Zamboanga faces massive humanitarian crisis
MANILA, Philippines – The fighting may be over but a humanitarian crisis remains in Zamboanga City as more than a hundred thousand displaced residents would need long-term support in rebuilding their homes and lives, according to a United Nations relief agency.
In its latest report on the situation in Zamboanga released Friday, the UN Office for the Coordination of Humanitarian Affairs cited the lingering humanitarian disaster in the wake of three weeks of fighting between government troops and guerrillas of a faction of the Moro National Liberation Front led by Nur Misuari.
“The Government recently announced that its stand-off with the MNLF faction has ended. However, the humanitarian crisis continues,” the UN agency said in its report.
“The task of reconstructing homes and rebuilding the communities affected physically and psychologically by the conflict is a massive one. The government now hopes that people who lost their homes in the fighting will be housed in bunk houses until they can rebuild,” it added.
More than 200 people were killed and at least 10,000 homes were destroyed by fires and heavy bombardment during the 20-day standoff between the government and Misuari’s followers.
A warrant has been issued for Misuari’s arrest on charges of rebellion and crimes against humanity for allegedly fomenting the conflict. The former governor of the Autonomous Region in Muslim Mindanao declared independence for a “Bangsamoro Republik” amid continuing peace talks between the government and the Moro Islamic Liberation Front, as faction that broke away from the MNLF years ago.
The Zamboanga conflict stalled a tripartite review by representatives of the government, the MNLF and the Organization of Islamic Cooperation of a 1996 Final Peace Agreement between the government and the MNLF. Misuari charged that the agreement has not been fully implemented.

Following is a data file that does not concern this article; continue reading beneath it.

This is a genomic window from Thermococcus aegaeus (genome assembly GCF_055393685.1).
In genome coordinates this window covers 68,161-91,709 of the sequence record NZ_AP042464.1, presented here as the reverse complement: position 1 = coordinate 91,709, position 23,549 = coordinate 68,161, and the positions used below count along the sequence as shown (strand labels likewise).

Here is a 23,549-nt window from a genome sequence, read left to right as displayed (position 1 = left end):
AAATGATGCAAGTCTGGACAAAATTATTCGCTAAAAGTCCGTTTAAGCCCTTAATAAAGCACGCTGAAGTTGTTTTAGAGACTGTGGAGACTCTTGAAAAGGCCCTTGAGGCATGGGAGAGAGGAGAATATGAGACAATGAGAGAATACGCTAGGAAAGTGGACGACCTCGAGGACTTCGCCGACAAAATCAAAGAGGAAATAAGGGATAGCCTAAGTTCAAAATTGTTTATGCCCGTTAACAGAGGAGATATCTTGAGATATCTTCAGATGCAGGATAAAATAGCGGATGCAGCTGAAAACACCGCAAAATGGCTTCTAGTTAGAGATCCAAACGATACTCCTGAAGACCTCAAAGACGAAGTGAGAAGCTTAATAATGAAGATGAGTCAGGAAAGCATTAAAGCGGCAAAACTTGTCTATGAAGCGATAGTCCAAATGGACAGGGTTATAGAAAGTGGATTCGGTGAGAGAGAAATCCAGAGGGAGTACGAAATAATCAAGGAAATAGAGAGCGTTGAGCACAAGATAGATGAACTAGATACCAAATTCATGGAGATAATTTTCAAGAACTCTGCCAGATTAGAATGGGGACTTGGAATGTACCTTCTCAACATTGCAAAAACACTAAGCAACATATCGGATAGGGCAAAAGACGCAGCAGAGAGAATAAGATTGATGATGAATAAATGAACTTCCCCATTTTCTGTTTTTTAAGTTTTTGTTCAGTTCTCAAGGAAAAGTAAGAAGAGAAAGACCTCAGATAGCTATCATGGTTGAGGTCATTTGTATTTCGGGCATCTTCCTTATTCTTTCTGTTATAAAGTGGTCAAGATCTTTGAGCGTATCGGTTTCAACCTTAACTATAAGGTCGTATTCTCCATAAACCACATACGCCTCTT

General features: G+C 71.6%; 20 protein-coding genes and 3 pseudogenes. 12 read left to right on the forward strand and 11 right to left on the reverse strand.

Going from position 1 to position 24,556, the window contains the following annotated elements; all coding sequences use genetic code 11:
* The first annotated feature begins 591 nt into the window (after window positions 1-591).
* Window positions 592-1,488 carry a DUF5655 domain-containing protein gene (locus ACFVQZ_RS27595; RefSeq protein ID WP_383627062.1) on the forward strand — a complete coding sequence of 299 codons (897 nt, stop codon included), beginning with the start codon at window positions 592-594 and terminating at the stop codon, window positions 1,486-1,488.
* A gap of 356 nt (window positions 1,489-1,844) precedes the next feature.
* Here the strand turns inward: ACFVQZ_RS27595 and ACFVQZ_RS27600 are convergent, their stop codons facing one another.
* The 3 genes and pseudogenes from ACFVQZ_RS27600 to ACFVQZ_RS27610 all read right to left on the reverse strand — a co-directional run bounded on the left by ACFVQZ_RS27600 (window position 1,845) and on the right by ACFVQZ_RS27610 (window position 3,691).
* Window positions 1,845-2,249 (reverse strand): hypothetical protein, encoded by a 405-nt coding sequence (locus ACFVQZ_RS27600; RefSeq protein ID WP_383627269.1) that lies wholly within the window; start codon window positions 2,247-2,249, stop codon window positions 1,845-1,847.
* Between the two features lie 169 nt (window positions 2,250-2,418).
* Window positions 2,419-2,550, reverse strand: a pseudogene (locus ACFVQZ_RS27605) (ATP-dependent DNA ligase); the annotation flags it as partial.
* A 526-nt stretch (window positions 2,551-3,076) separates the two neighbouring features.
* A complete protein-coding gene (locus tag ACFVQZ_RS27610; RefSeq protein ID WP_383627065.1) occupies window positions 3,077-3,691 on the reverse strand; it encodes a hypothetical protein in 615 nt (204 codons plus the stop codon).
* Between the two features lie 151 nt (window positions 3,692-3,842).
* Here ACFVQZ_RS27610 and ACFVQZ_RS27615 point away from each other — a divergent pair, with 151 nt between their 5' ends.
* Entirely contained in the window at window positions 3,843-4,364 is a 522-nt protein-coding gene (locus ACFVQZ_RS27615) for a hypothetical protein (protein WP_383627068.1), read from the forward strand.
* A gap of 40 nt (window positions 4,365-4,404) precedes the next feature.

The UN relief agency pointed out health and safety concerns as more than 117,000 displaced residents remained in 35 evacuation centers, most of which lacked adequate toilet and sanitation facilities, thus exposing evacuees to health risks.
These evacuees currently rely on food assistance, but between 8,000 and 10,000 may “need sustained food assistance in the next three to 12 months,” said the UN agency.
The agency noted also that more than 8,000 person in the neighboring island province of Basilan had also been displaced by attacks carried out there by the MNLF and the terrorist group Abu Sayyaf at the height of the Zamboanga fighting.
The UN High Commission on Refugees and the UN Children’s Fund have also taken initiatives to protect women and children in the evacuation centers, where incidents of abuse have been reported.
“UNHCR and UNICEF are addressing safety concerns with women-friendly spaces established in the bigger camps, and with psychological interventions for more than 2,500 children and 1,500 adults,” said the UN relief agency’s report.
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